By Thandeka Moyo
Zimbabwe is recording 250 new HIV infections weekly said to be fuelled mostly by adolescent girls, a development which may hinder progress towards ending Aids by 2030.
The country, which has the fifth highest HIV prevalence rate in Africa, is together with other highly burdened countries aiming to reduce new infections to 500 000 annually by 2020.
According to a recent UNAids report, new infections stand at 1.8 million against the 2020 target.
Speaking during a national media science cafe launch, leading HIV researcher Dr Nyaradzo Mmgodi said the weekly new infections were so high that it would be impossible to reduce if members of the public do not make use of proven prevention tools.
“As a country we have done well in the antiretroviral therapy (ART) programme which has reduced our deaths.
“However, we are contributing a huge number to new infections as they are currently at 250 weekly,” she said.
“We therefore need to come up with intervention methods that will be taken up by everyone in the communities so that women and girls have a choice to select HIV preventive methods that are in sync with their preferences,” said Dr Mmgodi.
She said researchers were also looking into developing multipurpose prevention technologies for HIV which will also work as contraception for women.
Dr Mmgodi said available contraceptives come in tablets, implants, injectables and condoms which offer women the much needed choice.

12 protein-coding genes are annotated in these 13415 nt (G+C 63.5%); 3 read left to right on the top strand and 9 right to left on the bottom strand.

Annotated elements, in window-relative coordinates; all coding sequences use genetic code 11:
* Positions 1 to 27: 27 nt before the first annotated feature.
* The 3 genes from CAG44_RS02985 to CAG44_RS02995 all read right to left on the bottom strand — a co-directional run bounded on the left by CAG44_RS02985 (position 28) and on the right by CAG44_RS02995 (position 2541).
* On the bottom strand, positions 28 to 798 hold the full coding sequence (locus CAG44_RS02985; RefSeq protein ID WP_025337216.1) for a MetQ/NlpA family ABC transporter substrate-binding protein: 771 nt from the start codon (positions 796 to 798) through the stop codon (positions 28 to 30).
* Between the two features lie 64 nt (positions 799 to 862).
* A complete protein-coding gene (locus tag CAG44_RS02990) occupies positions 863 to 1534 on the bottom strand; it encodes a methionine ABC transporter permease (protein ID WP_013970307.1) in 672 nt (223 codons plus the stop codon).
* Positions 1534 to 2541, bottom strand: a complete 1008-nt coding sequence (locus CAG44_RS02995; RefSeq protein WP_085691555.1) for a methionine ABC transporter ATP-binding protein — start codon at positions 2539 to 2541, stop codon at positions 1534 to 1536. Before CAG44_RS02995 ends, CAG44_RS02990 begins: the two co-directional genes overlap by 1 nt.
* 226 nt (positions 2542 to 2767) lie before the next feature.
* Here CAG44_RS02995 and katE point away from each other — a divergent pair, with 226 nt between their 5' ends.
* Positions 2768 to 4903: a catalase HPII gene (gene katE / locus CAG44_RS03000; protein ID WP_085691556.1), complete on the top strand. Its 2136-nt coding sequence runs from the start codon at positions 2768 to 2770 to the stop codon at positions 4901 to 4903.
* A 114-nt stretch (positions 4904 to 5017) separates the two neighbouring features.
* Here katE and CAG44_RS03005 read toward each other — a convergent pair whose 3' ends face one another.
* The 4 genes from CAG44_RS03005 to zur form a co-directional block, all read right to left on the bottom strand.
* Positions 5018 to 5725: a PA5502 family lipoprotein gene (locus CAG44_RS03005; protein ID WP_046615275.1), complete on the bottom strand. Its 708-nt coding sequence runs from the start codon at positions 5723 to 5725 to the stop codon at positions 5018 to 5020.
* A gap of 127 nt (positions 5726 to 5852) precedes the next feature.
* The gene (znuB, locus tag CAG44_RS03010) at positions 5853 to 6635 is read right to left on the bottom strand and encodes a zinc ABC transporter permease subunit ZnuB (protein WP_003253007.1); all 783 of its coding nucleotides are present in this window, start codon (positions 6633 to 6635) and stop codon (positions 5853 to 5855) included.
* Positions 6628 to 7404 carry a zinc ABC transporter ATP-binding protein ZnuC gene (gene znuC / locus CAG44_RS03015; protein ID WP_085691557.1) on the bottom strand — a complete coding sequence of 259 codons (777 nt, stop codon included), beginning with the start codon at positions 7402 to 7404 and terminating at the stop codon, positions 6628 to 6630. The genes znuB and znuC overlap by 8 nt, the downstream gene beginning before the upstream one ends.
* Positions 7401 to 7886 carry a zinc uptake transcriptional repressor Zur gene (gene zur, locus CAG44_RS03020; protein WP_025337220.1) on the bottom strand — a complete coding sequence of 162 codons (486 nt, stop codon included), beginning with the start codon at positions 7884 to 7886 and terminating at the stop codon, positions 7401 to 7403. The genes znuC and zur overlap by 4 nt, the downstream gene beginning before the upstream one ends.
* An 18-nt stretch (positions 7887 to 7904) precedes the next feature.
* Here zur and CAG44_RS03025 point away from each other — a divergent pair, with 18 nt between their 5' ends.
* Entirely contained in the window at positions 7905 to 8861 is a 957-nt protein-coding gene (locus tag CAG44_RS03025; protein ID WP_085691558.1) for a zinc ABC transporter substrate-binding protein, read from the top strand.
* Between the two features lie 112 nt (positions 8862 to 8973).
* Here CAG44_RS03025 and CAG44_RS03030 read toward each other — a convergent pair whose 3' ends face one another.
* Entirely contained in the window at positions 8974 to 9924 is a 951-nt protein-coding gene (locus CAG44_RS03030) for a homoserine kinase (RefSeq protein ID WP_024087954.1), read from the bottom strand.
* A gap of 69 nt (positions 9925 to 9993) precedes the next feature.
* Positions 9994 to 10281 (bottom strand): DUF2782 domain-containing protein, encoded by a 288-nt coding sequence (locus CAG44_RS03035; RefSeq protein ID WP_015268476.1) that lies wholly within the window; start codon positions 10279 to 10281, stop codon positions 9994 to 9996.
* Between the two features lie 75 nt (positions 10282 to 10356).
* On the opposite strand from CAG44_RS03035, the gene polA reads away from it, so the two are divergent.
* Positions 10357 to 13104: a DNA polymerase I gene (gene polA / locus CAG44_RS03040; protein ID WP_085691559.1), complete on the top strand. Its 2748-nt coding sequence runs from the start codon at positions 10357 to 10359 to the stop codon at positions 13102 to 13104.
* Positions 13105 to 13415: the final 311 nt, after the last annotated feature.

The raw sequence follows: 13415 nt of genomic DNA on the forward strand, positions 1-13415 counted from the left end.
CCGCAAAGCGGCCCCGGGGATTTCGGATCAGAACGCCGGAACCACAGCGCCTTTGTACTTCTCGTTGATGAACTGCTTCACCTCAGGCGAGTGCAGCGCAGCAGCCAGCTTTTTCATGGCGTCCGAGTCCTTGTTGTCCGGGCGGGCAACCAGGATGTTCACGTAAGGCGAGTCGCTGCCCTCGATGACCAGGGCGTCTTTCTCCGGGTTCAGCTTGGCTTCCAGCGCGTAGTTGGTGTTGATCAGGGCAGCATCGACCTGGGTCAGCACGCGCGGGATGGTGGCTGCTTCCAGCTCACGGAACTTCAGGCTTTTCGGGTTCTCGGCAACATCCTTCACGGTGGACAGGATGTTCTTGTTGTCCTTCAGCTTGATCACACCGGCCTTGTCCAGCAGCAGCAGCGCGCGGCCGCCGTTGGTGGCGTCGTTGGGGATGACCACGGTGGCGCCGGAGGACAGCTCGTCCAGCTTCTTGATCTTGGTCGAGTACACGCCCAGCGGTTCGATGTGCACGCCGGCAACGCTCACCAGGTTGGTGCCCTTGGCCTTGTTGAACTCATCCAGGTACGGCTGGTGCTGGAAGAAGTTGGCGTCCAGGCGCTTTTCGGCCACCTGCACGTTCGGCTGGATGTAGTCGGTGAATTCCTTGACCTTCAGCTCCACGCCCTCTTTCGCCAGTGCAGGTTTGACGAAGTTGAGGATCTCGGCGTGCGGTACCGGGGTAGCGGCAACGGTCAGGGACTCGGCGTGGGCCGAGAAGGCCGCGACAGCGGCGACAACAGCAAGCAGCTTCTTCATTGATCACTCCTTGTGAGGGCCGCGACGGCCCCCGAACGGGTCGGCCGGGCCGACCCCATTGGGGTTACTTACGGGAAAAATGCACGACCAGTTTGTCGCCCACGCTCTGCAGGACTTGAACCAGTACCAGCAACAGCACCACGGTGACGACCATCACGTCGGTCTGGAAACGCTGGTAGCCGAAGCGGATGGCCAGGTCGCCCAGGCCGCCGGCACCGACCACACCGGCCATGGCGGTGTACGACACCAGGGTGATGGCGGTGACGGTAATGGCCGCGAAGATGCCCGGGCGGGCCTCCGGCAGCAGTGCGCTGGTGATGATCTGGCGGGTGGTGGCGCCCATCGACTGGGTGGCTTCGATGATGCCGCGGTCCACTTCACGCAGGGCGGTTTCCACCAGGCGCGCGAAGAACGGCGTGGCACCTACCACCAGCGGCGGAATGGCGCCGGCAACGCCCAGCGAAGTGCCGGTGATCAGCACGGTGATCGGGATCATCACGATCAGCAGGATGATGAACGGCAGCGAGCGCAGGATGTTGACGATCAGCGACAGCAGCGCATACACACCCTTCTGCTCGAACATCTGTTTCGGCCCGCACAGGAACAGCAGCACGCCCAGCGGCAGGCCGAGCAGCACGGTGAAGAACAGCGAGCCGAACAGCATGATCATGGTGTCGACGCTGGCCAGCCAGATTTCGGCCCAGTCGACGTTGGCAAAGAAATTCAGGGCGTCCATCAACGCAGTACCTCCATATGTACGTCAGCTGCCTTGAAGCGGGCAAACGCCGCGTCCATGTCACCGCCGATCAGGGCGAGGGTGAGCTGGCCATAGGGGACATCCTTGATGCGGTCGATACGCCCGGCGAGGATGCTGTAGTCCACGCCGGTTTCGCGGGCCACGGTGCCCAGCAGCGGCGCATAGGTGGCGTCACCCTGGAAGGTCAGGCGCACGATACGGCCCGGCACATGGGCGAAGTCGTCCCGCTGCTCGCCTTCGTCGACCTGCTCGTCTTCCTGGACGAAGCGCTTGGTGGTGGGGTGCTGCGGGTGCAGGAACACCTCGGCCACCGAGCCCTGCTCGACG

“We are working on finding a vaccine and antibodies for HIV since 1983. I am happy because as Zimbabwe we are also participating in clinical trials that may lead the world in finding that vaccine which will help us deal with HIV once and for all,” she said.
Dr Mmgodi said for a vaccine or any preventative method to be fully rolled out, it had to go through three trial or verification stages which in total may take at least seven years.
“All interventions must go through three stages before they can be rolled out to people and the first stage is done to test for safety of the product which can take up to 18 months,” she said.
“The second stage is usually a bigger study with 20-100 participants which lasts for about two years and the last stage has about 16 000 participants which lasts for about three years,” added Dr Mmgodi.
She said results for the current vaccine and antibody mediated prevention (AMP) studies are expected in 2022.
Zimbabwe joins the whole world in marking World Aids Day on Saturday, December 1.
This year’s theme is “Know your status” which comes against a background of HIV infections that continue to be recorded.
Apart from encouraging people to just know their HIV status, this year’s theme has been broadened to call on everyone to get screened for other conditions such as tuberculosis (TB), sexually-transmitted infections (STIs) and non-communicable diseases, chief among them, cancer says the National Aids Council. The Chronicle